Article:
12. Onzième Tableau

Messe de l'Aurore
1. Introit
2. Kyrie
3. Gloria
4. Credo
5. Sanctus
6. Agnus Dei
7. Amen
4 Pieces for trumpet and organ "Cahier pour quatre jours"
8. I Jour du secret intérieur
9. II Jour de quête de soi
10. III Jour des regrets et des pardons
11. IV Jour de joie

Le Fou (Part I)
1. Ouverture et premier tableau "La vision de Peter Bel"
2. Deuxième Tableau "Le Cabinet du Prince"
3. Troisième Tableau "La Ville"

Le Fou (Part II)
1. Quatrième Tableau "Le laboratoire de Pierre Bel"
2. Cinquième Tableau "La Prison"

Saturday, March 21, 2009



Giacinto Scelsi, Count of Ayala Valva (La Spezia, January 8, 1905 – Rome, August 9, 1988) was an Italian composer who also wrote surrealist poetry in French.
He is best known for writing music based around only one pitch, altered in all manners through microtonal oscillations, harmonic allusions, and changes in timbre and dynamics, as paradigmatically exemplified in his revolutionary Quattro Pezzi su una nota sola ["Four Pieces on a single note"] (1959). His musical output, which encompassed all Western classical genres except scenic music, remained largely undiscovered even within contemporary musical circles during most of his life, until a series of concerts in the mid to late 1980s finally premièred many of his pieces to great acclaim, notably his orchestral masterpieces in October 1987 in Cologne, about a quarter of a century after those works had been composed and less than a year before the composer's death (he was able to attend the premières and personally supervised the rehearsals). The impact caused by the late discovery of his works was described by Belgian musicologist Harry Halbreich saying:
“ A whole chapter of recent musical history must be rewritten: the second half of this century is now unthinkable without Scelsi ... He has inaugurated a completely new way of making music, hitherto unknown in the West. In the early fifties, there were few alternatives to serialism's strait jacket that did not lead back to the past. Then, toward 1960–61, came the shock of the discovery of Ligeti's Apparitions and Atmosphères. There were few people at the time who knew that Friedrich Cerha, in his orchestral cycle Spiegel, had already reached rather similar results, and nobody knew that there was a composer who had followed the same path even years before, and in a far more radical way: Giacinto Scelsi himself.”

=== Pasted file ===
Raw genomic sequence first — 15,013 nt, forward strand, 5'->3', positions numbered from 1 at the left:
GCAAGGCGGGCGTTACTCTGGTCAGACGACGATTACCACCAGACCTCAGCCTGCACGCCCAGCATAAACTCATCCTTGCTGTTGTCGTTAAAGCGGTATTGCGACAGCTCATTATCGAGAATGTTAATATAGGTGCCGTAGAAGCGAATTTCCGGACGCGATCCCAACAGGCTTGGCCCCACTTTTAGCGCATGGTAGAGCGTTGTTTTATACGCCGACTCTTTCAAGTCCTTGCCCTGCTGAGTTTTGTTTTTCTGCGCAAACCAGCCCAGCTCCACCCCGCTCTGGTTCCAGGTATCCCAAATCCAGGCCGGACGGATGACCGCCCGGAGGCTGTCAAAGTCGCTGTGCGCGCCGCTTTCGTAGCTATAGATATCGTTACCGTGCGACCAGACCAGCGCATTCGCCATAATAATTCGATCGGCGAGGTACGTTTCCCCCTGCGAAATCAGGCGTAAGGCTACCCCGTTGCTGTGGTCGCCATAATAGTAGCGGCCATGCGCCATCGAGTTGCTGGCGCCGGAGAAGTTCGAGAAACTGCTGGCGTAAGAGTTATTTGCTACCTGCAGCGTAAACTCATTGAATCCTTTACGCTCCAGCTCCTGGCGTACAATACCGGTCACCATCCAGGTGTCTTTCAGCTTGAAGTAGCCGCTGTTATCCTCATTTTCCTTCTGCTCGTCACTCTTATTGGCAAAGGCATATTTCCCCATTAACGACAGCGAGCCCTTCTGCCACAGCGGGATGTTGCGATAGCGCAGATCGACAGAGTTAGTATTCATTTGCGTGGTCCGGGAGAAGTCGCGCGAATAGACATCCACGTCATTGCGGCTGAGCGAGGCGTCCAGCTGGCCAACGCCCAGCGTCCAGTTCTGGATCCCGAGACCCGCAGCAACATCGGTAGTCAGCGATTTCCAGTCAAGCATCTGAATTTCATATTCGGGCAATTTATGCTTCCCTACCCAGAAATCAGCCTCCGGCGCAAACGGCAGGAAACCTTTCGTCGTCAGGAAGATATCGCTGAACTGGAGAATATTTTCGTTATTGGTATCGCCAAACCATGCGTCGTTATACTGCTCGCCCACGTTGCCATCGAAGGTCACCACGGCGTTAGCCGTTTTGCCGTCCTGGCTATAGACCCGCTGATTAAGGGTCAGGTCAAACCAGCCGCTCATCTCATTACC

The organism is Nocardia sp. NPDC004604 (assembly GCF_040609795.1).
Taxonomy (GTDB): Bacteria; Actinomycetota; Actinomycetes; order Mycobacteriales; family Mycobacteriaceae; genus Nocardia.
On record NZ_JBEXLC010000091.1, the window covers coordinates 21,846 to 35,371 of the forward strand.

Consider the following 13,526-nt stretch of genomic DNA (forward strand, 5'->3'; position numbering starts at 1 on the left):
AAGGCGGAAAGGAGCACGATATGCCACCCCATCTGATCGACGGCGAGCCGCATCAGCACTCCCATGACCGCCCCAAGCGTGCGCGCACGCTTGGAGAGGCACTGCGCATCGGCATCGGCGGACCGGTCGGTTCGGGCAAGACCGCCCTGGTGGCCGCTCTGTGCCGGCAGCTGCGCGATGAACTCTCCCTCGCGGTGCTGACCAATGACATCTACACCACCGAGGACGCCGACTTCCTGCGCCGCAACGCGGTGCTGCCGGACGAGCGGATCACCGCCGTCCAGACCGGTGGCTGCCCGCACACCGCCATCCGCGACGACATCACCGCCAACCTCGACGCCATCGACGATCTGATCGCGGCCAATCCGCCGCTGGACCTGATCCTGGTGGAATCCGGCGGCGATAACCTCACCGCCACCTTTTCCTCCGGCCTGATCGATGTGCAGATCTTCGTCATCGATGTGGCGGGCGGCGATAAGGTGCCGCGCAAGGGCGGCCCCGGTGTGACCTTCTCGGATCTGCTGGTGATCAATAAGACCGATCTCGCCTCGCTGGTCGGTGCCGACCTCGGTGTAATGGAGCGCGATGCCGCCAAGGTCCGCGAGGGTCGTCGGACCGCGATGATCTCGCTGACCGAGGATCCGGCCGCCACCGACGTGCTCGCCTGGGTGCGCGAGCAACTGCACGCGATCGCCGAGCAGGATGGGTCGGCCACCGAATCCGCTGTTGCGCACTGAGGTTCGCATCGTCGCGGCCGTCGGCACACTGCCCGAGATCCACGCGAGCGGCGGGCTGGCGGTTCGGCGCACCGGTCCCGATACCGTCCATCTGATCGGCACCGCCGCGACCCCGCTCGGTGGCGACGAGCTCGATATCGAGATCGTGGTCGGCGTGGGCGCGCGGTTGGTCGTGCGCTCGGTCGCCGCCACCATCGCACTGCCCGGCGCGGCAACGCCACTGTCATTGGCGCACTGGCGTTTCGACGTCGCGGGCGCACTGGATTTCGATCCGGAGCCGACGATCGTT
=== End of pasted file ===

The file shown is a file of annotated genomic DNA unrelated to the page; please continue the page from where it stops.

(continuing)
Dutch musicologist Henk de Velde, alluding to Adorno speaking of Alban Berg, called Scelsi “the Master of the yet smaller transition,” to which Harry Halbreich added that “in fact, his music is only transition.”
Here are the works for Choir and Orchestra as performed by Jürg Wyttenbach, the Radio/Television Polish Orchestra and the Choix of Krakow's Philarmonic Orchestra, ENJOY!

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Disc One
Aion (1961)
1. I
2. II
3. III
4. IV
Pfhat (1974)
5. I
6. II
7. III
8. IV
Konx-Om-Pax (1969)
9. I
10. II
11. III

Disc Two
Quattro Pezzi Per Orchestra
(Ciascuno su una sola)
1. I
2. II